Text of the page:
What is a great cornmeal for cornbread?
We dont really eat much cornbread where I live so I have no preconceived notions of how cornbread should taste like. Im not attached to white cornmeal or yellow cornmeal or whether sugar should be added. Im also seeing coarse and fine cornmeal. What brand do you think makes the best cornbread? I just rendered some leaf lard and would love to make a nice cracklin' cornbread. I heard Three Rivers Cornmeal was popular but thats not available anymore. Im having some Anson Mills Grits shipped. Do they have good cornmeal?
btw...This is a picture of the cornbread from Harold's BBQ which was known for their cracklin cornbread (they have since closed down). Their recipe was published in "The Glory of Southern Cooking" by James Villa but I have a feeling they lied about their recipe. It says they use yellow cornmeal but I suspect is really white cornmeal that they use. Does yellow cornmeal not always lead to really yellow cornbread?
Stoneground. Not fine. Lots of good brands. If you have a choice, go by freshness. Not all of the artisinal corn mills are southern, btw. Rhode Island has a rich history of cornmeal use (typically, jonnycakes) and three heritage grist mills (Carpenter's, Gray's, and Kenyon's), for the very hard, colonial-era flint cornmeal that is traditional.
Yellow cornmeal leads to yellow cornbread unless you cut it with lots of flour. But then it would not be the kind of cornbread you're contemplating.
Unless you are constrained by family tradition or regional chauvinism, there isn't a 'best' cornmeal.
Take you pick on color. I just tried some blue stuff.
Coarseness affects the texture of the final product. The coarser the grind, the grittier the bread.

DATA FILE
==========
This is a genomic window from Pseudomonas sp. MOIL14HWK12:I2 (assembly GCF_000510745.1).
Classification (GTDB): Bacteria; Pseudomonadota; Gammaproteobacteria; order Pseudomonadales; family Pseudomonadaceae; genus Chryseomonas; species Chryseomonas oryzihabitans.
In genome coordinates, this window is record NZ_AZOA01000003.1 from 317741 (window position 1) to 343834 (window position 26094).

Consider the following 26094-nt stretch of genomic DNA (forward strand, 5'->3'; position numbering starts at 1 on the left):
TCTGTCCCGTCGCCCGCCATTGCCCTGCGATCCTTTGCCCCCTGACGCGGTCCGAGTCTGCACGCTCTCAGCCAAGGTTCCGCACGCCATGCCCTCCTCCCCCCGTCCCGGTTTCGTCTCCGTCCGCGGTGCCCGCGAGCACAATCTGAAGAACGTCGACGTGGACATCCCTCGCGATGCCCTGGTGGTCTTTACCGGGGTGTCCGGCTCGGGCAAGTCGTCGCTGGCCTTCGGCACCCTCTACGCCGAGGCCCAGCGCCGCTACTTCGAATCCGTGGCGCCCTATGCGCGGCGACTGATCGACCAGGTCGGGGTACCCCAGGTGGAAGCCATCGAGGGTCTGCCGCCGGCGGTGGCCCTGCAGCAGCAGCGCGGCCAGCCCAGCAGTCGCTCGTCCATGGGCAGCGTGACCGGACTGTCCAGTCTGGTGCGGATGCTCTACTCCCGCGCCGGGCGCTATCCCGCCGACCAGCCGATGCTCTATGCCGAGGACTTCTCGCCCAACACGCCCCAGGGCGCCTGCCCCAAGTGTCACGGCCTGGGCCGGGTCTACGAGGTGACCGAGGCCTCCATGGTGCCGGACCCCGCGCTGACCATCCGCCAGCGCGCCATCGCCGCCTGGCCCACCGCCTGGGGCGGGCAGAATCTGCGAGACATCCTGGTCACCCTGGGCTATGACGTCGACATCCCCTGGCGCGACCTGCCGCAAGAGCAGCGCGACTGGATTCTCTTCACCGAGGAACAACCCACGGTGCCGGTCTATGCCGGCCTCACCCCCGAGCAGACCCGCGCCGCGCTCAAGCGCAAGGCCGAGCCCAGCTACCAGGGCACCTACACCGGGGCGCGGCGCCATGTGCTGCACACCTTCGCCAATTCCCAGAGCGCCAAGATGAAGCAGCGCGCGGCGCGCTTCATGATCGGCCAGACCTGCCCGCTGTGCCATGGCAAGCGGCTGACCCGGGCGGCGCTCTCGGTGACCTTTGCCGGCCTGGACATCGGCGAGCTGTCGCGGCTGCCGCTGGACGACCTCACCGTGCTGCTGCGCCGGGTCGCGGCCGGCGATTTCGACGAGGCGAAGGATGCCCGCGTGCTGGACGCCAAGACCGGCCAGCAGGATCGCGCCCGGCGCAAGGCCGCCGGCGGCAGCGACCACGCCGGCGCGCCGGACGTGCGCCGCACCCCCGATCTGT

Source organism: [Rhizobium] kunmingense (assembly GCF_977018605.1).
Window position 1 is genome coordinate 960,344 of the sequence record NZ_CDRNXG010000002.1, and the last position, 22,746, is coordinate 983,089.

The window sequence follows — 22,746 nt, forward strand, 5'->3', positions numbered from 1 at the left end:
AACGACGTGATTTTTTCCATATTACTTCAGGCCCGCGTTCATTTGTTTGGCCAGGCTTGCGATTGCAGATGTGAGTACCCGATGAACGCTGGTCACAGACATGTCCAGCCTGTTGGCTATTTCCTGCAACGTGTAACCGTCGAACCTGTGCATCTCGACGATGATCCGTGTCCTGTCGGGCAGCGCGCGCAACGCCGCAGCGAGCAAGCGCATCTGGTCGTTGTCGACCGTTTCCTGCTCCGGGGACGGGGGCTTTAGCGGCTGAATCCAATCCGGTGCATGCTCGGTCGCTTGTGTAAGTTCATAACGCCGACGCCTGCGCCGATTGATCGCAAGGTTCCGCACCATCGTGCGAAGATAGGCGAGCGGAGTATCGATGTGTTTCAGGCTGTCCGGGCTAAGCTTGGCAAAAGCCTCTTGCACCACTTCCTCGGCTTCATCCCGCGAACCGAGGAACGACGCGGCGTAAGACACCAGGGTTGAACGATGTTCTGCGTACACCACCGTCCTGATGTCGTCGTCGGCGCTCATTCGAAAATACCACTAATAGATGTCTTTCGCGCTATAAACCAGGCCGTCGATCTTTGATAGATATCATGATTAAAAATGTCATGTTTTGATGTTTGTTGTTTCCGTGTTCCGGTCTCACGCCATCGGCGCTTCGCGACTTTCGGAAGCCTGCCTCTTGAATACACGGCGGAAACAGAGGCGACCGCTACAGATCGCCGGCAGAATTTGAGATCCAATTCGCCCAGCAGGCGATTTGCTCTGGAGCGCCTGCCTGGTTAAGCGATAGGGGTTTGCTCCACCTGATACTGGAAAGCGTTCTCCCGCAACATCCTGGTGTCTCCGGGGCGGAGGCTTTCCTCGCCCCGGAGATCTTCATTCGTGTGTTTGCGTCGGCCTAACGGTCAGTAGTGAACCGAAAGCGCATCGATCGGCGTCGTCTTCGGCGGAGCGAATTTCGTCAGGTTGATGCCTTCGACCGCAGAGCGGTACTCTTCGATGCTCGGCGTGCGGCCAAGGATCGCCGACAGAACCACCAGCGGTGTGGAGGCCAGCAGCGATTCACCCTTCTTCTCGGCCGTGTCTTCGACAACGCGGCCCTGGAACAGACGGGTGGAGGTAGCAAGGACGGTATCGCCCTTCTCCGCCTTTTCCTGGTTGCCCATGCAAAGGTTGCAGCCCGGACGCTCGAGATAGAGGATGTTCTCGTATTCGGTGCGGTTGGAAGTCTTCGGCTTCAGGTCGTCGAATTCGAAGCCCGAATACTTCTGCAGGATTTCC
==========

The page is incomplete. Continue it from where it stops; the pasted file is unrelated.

Stoneground has a wider range of grit size. It has the bran and germ, and as a result a shorter shelf life.
Degerminated cornmeal, such as the Quaker and Albers brands, has a longer shelf life. If you aren't a frequent cornbread baker, and don't have the freezer space, this works fine. It also works well in the half and half style of cornbread. There's enough coarseness to tell you are eating cornbread, but not too much (if you aren't used to grit).
I don't usually make the pure-cornmeal version. One time I used a fine cornmeal (flour) this way, and thought it worked well, provided I used a hot skillet to make a crust. I think a coarse meal in a pure-cornmeal version would be too crumbly for my liking. White Lily and Martha White cornbread mixes use a fine grind.
Bobs Red Mill has a range of cornmeal grinds.
I'm too cheap to consider ordering a specialty cornmeal online.
I've always seen cornbread as a southern thing as here in nyc. I rarely ever see cornbread. Im probably a cornbread virgin as I dont remember having any aside from in thanksgiving stuffing. Always saw it as a southern thing.
Sort of assumed that the south would treat their cornbread like their biscuits. There seems to be a widespread notion that biscuits must be made with White Lily and that northern flour makes inferior biscuits (well that seems to be true...I dont like biscuits here). Good to know there isn't any cult cornmeal from the south that I was missing out on or have to have shipped here. Was starting to think that even their cornmeal was different than what we have in our stores. Of course we dont have Martha White or White Lily cornmeal though. We dont have southern flour here so that is something I will always have to have shipped.